Barbara Strauss remembers one of the two B.B. King concerts she produced at the Van Wezel Performing Arts Hall in Sarasota.
The King of the Blues was sick -- he had the flu or a bad cold -- but he still put on a great show.
Afterward, he sat on his tour bus, welcoming his fans.
"He'd bring them in one by one," Strauss said. "He wouldn't just sign autographs. He'd chat with them, listen to their stories."
It was getting late, about 1 a.m., and King was still chatting with fans. And more were lined up outside, still waiting.
"I told him, 'B.B., you don't have to do this, you're under the weather,'" Strauss said.
"He said, 'I've waited a long time for these people to come and see me, and I'm not going to turn a single one of them away.'"
King was perhaps the greatest bluesman of them all. But he was always as honored to meet his fans as they all were to meet him.
He died Thursday night after spending some weeks in hospice care.
He developed a style of guitar playing that influenced generations of blues and rock players. You could hear great guitarists playing like B.B. King, but you always knew B.B. King when you heard him.
"There aren't many guitarists that you can hear one or two notes and know immediately who's playing them," said Paul Benjamin. "B.B. King, Albert King and Albert Collins. Those were the three guitarists that you knew from just a couple of notes."
Benjamin produces major blues festivals across the country, including the Bradenton Blues Festival.
"I met B.B. a number of times and I can't tell you how many times I saw him play," Benjamin said Friday. "This is a great day for that blues band up in heaven. I'm sure they had a party last night."
Benjamin remembered King as not just a musician, but as an ambassador for the blues.
"Up until recently, he was playing 150 to 200 shows a year," Benjamin said. "He didn't have to. He loved what he did and he loved his fans. He was very genuine. There was no sense of 'I'm a big star.' After shows he stayed around and handed out guitar picks."
Doug Deming, a nationally known blues guitarist who lives in Bradenton, said King had a profound effect on him.
The first blues album Deming ever bought was "Live at the Regal," a 1964 B.B. King album that is often called the best live blues album ever.
"It was a reissue in the '80," Deming said. "There was a sticker on it that said, 'The definitive recording of blues live performance.'I figured that was the one to get. I bought it and, y'know, they were right. I still listen to that regularly."
Although King is most widely cited for his guitar work, to true blues fans he was known just as much as a powerful and distinctive singer.
"In the early '60s, there were no guitar heroes," Deming said. "On that 'Live at the Regal' album, it calls B.B. King 'the king of the blues singers.' He was known as a singer, not as a guitarist."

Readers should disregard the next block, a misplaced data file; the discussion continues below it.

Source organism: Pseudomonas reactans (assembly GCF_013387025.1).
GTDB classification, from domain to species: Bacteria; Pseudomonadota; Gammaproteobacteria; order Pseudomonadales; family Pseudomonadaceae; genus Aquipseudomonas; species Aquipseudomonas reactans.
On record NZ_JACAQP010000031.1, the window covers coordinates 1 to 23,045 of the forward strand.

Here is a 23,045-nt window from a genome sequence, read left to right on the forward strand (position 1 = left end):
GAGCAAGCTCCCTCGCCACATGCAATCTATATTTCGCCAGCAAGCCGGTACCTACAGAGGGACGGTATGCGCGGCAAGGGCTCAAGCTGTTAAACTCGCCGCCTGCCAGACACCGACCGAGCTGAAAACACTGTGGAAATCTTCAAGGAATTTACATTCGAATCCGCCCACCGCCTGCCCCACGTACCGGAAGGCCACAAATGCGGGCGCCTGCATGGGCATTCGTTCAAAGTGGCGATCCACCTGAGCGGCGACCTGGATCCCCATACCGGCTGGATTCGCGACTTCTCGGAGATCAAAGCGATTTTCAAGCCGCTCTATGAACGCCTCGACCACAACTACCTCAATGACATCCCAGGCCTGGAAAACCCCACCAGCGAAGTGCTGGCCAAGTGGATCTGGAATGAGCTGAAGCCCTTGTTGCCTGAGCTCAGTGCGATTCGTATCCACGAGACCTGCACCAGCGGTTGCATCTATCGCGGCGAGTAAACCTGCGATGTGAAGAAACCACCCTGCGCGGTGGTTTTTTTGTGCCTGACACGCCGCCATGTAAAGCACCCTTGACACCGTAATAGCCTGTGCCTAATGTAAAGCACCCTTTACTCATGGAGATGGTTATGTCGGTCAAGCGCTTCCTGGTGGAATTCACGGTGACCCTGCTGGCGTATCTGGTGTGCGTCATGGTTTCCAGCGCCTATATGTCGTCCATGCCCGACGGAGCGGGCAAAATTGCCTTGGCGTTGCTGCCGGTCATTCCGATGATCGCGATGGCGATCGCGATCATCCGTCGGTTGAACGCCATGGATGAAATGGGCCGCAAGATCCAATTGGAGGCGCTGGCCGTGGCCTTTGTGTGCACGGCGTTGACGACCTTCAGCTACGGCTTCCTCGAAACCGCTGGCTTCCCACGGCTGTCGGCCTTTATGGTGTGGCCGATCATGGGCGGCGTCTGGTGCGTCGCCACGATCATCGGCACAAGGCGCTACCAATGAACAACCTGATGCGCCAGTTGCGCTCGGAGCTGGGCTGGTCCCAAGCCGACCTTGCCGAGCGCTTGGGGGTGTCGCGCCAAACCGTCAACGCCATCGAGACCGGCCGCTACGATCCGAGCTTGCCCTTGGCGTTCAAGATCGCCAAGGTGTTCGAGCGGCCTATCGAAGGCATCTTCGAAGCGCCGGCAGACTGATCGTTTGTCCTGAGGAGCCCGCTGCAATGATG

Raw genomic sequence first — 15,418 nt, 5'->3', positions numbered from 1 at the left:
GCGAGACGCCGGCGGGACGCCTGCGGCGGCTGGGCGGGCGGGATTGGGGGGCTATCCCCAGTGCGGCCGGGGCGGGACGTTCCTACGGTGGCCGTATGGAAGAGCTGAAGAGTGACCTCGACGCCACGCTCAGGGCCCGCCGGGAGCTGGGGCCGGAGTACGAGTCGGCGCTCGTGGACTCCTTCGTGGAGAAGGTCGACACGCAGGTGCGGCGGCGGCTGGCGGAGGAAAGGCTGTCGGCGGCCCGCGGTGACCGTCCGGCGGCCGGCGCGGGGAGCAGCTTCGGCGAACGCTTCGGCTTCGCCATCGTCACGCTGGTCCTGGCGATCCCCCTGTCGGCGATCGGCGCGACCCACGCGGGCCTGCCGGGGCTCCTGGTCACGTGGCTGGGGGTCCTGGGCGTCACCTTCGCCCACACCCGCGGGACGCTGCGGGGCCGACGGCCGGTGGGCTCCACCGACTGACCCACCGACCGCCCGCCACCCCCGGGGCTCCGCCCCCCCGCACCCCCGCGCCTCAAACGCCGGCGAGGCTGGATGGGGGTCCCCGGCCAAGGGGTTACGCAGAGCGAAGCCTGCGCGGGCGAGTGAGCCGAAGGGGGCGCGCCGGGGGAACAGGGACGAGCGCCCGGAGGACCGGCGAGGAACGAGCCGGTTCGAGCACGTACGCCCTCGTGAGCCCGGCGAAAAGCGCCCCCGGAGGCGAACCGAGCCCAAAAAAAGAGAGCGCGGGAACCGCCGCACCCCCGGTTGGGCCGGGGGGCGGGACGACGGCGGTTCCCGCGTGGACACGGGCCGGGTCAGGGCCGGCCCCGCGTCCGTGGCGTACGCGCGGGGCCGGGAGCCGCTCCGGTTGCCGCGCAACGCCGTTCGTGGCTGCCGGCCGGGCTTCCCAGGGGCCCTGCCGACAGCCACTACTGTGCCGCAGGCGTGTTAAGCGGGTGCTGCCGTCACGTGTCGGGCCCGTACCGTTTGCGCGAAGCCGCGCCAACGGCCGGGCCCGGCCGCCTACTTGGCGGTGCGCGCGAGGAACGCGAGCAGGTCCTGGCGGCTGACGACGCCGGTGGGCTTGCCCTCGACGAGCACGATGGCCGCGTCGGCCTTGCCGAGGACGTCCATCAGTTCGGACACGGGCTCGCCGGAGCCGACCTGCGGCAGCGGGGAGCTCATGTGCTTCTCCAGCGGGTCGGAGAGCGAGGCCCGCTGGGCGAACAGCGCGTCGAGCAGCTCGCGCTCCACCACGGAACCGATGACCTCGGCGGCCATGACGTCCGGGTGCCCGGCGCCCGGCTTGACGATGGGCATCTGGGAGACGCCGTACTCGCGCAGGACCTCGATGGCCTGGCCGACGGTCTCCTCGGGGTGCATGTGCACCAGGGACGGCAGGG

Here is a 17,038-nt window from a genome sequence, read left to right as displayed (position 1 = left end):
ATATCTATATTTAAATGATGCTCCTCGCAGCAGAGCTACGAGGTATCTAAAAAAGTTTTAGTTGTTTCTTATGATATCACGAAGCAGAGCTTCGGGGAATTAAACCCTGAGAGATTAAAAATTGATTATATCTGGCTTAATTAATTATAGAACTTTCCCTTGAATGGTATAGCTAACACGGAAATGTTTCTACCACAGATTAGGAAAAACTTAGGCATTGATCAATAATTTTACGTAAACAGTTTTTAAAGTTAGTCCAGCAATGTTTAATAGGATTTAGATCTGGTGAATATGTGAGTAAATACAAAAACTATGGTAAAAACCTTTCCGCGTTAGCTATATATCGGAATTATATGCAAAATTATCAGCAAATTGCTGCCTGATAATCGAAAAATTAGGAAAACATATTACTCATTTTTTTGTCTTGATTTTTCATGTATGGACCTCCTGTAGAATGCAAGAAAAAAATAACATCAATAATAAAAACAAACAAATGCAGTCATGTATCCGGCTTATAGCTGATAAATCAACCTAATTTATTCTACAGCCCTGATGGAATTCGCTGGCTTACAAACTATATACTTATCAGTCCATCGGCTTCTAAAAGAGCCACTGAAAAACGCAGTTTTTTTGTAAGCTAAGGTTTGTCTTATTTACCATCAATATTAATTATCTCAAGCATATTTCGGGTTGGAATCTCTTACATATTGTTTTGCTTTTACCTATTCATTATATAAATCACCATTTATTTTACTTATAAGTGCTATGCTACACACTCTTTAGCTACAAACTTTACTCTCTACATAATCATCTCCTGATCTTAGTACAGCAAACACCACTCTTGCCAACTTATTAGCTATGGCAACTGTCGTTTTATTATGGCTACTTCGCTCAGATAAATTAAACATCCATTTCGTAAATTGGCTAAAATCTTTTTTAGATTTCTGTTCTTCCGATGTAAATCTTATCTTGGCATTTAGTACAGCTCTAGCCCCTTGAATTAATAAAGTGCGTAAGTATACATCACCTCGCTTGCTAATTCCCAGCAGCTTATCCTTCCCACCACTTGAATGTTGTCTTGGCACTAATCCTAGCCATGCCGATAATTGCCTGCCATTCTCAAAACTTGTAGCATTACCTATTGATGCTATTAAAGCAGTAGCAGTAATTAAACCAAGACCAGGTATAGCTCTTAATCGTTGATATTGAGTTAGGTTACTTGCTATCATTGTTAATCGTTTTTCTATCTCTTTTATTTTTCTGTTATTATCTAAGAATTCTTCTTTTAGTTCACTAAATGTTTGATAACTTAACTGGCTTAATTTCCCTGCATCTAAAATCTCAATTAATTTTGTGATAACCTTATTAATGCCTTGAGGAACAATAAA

Later, of course, King would be commonly known as "The King of the Blues." In 2011, Rolling Stone magazine placed King at No. 6 on its list of all-time greatest guitarists.
It was when the British Invasion bands came to America that the era of guitar stars really began, Deming said. And when the British guitarists started talking about B.B. King's influential guitar playing, American audiences started to revere his playing.
"Blues guitar playing, at its simplest, is supposed to imitate the mournful sound of the human voice," Deming said. "And that's what you heard in B.B. King's guitar playing. You heard his voice."
King played with everyone from Duke Ellington to Eric Clapton to U2 -- the most iconic acts in music of their generations. They considered themselves honored to share a stage or a studio with him.
"All these people -- Clapton, Bono, all of them -- " Benjamin said, "he didn't have to seek them out; they sought him out."
King played several times in the Bradenton-Sarasota area, most often at the Van Wezel Performing Arts Hall in Sarasota. He played there as recently as last year. He was 88 and his health was already fading.
But he played at least once in Bradenton itself. It was in 1958, when he was 32. King played at a place called the Palms. It cost $1.75 to get in.
One of Strauss' most prized pieces of music memorabilia is an autographed poster from that show. In the early 2000s, Strauss was producing a B.B. King concert at the Van Wezel. A fan gave her the poster as a bribe so he could go backstage and meet King. Long before she started producing concerts, back when she was in college, Strauss worked in a club in her college town. She stuck around during Christmas break, and B.B. King played at the club. Because most of the students had gone home, only 12 people showed up. "He looked around and said, 'It looks like we're gonna have a great show tonight,'" Strauss said. "He didn't care whether he played for 12 people or 12,000."
Even though King has joined that blues band in heaven, the rest of us still have something like 60 B.B. King albums, from 1955's "Singin' the Blues" to 2012's "Live at the Royal Albert Hall," to ease our grief.
"To me," Paul Benjamin said, "the thrill will never be gone."
Marty Clear, features writer/columnist, can be reached at 941-708-7919. Follow twitter.com/martinclear.